Welcome to my blog

I was born in Guernsey (but now live in Brittany) and our main industry was growing tomatoes although that industry has now virtually disappeared. Growing tomatoes to a Guernseyman is like wine to a Frenchman, it's in our blood! I do not profess to be an expert, but I have picked up a few tips and techniques which work for me.


Sunday, 17 April 2011

Planting Out Cucumbers

It is said that  'a picture is worth a thousand words' and I think I remember more by seeing than reading. Pictures do seem to imprint on my brain more than words. Which is why I try to include pictures into my post so often. Even the simplest thing like a hole in a pot, you will remember  easier. Which is why you will see a simple picture just like that in my  post today.

So let's start with the hole in the pot, which I am using to plant my cucumber in. Cucumbers are quite susceptible to damping off or root rot. This is sometimes caused by the young delicate stem being too moist. In fact, in last year's post on cucumbers, I had one starting to wilt. I piled up compost around the base of the stem to encourage new roots, and hey presto, in a few weeks my plant had recovered. Which is why I have decided to plant in a pot, with the bottom cut out. I can then water mostly from the bottom, when the roots have grown down into the soil, keeping the compost around the top of the stem slightly drier. Well that's the theory.
I have buried the pot well down into the soil, the only thing  that I should  have done was to make a few holes in the side of the pot, which I will do with the melons that I will plant out later, using the same system.





I did get a slight scorch on the tip of a leaf after transplanting one cucumber. In fact, I thought that I was going to lose the plant, as it wilted slightly for a few days. So I kept it shaded and misted it with water a few times a day to keep it cool. Luckily, as you can see above, it seems to have recovered well.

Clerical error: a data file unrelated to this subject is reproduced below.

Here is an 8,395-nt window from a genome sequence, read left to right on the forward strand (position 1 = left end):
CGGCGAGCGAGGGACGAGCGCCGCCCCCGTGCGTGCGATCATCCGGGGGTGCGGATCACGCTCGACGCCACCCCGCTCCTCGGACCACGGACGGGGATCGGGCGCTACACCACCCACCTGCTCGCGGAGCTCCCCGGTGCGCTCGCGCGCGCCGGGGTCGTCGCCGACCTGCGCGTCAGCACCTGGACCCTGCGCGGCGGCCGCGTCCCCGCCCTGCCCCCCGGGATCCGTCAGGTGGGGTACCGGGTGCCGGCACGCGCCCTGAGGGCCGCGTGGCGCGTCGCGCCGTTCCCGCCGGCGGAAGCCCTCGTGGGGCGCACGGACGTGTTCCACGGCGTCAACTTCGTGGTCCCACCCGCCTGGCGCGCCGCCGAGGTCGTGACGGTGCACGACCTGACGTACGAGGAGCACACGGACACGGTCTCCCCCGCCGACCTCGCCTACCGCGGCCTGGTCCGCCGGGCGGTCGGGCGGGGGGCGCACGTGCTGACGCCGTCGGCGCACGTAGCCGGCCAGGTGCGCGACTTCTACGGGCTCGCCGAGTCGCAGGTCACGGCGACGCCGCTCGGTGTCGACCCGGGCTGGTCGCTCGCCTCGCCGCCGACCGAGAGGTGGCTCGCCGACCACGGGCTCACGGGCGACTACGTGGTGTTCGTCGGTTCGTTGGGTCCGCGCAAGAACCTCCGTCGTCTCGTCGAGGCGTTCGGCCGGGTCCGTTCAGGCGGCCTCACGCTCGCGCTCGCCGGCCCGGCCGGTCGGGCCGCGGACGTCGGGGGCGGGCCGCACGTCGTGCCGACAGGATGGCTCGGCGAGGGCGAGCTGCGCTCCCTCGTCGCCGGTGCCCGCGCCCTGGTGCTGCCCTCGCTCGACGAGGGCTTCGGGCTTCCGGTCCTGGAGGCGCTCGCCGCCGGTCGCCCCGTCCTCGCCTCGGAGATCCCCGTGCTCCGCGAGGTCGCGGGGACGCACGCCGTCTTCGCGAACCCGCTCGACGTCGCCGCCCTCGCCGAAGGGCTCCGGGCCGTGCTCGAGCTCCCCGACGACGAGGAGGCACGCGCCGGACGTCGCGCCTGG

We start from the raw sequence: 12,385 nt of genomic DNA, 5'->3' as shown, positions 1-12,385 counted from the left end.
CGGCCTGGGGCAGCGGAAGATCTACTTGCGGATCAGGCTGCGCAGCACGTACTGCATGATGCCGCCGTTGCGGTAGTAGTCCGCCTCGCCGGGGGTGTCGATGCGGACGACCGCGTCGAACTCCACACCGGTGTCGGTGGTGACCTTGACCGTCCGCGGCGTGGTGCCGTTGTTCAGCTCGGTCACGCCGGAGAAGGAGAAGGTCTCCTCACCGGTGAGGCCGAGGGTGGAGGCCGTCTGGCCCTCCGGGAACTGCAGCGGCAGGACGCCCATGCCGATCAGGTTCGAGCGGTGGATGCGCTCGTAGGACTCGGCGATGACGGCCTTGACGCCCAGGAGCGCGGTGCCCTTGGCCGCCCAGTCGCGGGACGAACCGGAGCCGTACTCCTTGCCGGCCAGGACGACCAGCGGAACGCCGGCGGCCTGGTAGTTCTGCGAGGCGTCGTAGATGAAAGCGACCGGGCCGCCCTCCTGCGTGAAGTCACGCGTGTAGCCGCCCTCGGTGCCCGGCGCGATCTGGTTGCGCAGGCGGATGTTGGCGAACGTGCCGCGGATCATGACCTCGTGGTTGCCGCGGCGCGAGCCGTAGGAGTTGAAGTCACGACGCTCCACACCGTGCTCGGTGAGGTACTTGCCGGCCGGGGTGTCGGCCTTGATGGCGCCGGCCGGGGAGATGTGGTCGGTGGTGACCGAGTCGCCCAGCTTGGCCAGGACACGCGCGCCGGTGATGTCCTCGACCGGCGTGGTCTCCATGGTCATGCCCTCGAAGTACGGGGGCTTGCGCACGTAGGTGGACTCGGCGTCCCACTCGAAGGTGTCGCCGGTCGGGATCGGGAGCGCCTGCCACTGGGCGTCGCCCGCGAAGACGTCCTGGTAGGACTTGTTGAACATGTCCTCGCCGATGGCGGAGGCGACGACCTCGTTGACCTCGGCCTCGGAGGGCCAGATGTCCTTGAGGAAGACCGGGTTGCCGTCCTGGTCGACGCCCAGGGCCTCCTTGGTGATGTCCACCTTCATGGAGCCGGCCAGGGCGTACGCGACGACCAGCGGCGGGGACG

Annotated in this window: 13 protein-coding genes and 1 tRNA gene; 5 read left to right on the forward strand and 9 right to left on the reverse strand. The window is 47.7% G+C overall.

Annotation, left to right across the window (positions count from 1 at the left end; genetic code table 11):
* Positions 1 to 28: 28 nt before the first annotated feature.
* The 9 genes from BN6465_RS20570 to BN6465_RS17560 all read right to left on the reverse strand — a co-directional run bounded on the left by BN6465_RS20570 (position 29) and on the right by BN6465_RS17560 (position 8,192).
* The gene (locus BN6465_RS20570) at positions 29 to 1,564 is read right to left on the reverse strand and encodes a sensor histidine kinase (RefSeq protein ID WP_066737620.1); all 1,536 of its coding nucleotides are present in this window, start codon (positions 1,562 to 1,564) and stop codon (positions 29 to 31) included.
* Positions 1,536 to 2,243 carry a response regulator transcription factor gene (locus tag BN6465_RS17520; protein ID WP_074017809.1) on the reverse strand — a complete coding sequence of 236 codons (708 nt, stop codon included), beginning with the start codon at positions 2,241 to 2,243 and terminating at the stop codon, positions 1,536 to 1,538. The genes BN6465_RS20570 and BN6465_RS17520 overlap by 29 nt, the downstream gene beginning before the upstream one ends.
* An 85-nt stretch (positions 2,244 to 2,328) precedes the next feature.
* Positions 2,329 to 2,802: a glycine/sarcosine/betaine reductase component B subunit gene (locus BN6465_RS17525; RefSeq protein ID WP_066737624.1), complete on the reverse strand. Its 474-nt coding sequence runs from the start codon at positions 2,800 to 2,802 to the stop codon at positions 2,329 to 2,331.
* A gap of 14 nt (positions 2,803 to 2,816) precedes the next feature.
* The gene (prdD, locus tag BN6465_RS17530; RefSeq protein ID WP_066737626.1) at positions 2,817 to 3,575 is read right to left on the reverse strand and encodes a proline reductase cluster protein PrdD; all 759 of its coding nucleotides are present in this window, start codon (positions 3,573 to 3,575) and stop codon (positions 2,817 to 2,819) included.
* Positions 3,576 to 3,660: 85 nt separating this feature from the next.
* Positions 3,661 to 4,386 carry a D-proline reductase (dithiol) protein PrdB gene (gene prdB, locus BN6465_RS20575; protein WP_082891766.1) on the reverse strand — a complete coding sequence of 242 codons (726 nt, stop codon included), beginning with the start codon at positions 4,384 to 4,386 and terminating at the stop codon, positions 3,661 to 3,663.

If you remember in a previous post, something had eaten the stem of my cucumber, so I had to dump it. Well, what I had not told you, just in case it didn't work was that I potted the head of the plant, and kept it cool and out of the sun. I looked at it a few times, and I was going to dump it a couple of day's ago as it was not looking too healthy, and to be honest I didn't expect it to survive.
This is how it looks this morning, lovely and healthy, and fingers crossed I have saved the plant, well part of it.

3 comments:

  1. I have decided not to do cucumbers this year as in previous years they have always been very bitter. One year someone said to remove the male flowers, I did this and they were still bitter, another friend who grows lovely cucumbers gave me some spare seedlings and they still tasted horrid when grown in my garden. All my tomatoes, courgettes, melons etc are planted outside in our sunny potager. Any ideas as to what I am doing wrong? Thanks.

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  2. Hi Jucqui
    It could be because they are grown in the garden, cucumbers like constant heat, so a bit of a cold spell can give bitter cucumbers. The other thing is uneven watering, or too little water.
    Some varieties it recommends that you should remove the male flowers on the stem. I like Telegraph F1 , which always seems to be fine. Also some varieties are for pickling, the shorter fat ones. I tend to avoid this type just in case, as they can be bitter.

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  3. Thanks for this Steve - it could have been any or all of these! A cold spell and possibly too little water, as it is water butt and watering cans only we do treat them a bit mean, tomatoes and courgettes don't seem to mind, the cucumbers do!

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